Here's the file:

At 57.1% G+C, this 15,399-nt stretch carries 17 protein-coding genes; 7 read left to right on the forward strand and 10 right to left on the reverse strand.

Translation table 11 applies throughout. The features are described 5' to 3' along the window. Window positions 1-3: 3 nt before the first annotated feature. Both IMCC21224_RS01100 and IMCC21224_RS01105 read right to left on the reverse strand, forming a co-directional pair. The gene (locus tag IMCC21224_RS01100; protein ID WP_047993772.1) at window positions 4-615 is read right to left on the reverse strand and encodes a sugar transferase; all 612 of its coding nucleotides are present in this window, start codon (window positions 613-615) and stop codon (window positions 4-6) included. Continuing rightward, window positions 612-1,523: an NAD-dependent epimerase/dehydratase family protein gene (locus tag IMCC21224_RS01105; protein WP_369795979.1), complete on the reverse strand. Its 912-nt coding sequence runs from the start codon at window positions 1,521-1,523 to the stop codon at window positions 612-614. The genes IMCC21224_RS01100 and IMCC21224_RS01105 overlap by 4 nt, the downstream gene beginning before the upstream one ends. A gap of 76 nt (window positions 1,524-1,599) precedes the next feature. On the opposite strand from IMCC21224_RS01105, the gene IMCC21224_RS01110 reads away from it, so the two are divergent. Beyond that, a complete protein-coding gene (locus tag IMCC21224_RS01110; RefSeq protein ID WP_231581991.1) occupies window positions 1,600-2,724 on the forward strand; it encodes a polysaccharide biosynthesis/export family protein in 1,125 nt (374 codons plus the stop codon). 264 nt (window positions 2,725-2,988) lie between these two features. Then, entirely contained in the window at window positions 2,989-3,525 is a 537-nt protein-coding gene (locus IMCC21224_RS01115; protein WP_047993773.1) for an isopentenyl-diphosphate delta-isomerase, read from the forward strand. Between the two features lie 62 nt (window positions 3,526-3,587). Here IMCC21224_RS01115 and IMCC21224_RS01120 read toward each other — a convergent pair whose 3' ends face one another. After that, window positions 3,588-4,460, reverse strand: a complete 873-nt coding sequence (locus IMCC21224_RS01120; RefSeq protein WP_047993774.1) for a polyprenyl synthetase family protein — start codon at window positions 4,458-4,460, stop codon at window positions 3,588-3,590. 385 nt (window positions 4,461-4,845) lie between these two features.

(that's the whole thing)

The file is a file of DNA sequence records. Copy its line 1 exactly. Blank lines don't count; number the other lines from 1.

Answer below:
At 57.1% G+C, this 15,399-nt stretch carries 17 protein-coding genes; 7 read left to right on the forward strand and 10 right to left on the reverse strand.